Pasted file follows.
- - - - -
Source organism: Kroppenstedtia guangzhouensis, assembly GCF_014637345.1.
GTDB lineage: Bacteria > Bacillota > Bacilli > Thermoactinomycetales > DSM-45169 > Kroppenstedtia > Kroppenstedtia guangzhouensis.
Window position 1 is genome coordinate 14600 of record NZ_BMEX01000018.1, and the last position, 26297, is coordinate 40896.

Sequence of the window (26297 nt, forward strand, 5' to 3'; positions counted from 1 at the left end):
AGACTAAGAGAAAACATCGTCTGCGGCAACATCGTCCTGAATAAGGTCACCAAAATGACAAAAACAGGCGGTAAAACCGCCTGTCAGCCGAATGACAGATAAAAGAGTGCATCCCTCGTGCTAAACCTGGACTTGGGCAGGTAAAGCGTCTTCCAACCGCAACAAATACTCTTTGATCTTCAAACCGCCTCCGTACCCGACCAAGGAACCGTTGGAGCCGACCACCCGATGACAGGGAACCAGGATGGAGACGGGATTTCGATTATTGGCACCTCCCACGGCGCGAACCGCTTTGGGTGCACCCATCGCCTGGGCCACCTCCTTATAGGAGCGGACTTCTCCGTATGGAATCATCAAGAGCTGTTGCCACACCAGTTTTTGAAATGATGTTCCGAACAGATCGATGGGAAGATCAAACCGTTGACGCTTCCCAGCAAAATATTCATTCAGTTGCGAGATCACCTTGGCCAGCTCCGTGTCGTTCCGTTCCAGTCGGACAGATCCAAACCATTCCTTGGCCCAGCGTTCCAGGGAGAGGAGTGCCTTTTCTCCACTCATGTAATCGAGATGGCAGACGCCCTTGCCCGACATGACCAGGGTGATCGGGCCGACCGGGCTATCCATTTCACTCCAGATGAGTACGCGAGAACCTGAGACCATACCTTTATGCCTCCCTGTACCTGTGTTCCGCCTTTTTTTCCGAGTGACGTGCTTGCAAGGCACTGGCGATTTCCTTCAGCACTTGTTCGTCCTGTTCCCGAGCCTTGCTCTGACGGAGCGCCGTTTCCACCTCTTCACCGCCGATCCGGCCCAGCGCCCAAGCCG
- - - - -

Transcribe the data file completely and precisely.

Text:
Source organism: Kroppenstedtia guangzhouensis, assembly GCF_014637345.1.
GTDB lineage: Bacteria > Bacillota > Bacilli > Thermoactinomycetales > DSM-45169 > Kroppenstedtia > Kroppenstedtia guangzhouensis.
Window position 1 is genome coordinate 14600 of record NZ_BMEX01000018.1, and the last position, 26297, is coordinate 40896.

Sequence of the window (26297 nt, forward strand, 5' to 3'; positions counted from 1 at the left end):
AGACTAAGAGAAAACATCGTCTGCGGCAACATCGTCCTGAATAAGGTCACCAAAATGACAAAAACAGGCGGTAAAACCGCCTGTCAGCCGAATGACAGATAAAAGAGTGCATCCCTCGTGCTAAACCTGGACTTGGGCAGGTAAAGCGTCTTCCAACCGCAACAAATACTCTTTGATCTTCAAACCGCCTCCGTACCCGACCAAGGAACCGTTGGAGCCGACCACCCGATGACAGGGAACCAGGATGGAGACGGGATTTCGATTATTGGCACCTCCCACGGCGCGAACCGCTTTGGGTGCACCCATCGCCTGGGCCACCTCCTTATAGGAGCGGACTTCTCCGTATGGAATCATCAAGAGCTGTTGCCACACCAGTTTTTGAAATGATGTTCCGAACAGATCGATGGGAAGATCAAACCGTTGACGCTTCCCAGCAAAATATTCATTCAGTTGCGAGATCACCTTGGCCAGCTCCGTGTCGTTCCGTTCCAGTCGGACAGATCCAAACCATTCCTTGGCCCAGCGTTCCAGGGAGAGGAGTGCCTTTTCTCCACTCATGTAATCGAGATGGCAGACGCCCTTGCCCGACATGACCAGGGTGATCGGGCCGACCGGGCTATCCATTTCACTCCAGATGAGTACGCGAGAACCTGAGACCATACCTTTATGCCTCCCTGTACCTGTGTTCCGCCTTTTTTTCCGAGTGACGTGCTTGCAAGGCACTGGCGATTTCCTTCAGCACTTGTTCGTCCTGTTCCCGAGCCTTGCTCTGACGGAGCGCCGTTTCCACCTCTTCACCGCCGATCCGGCCCAGCGCCCAAGCCG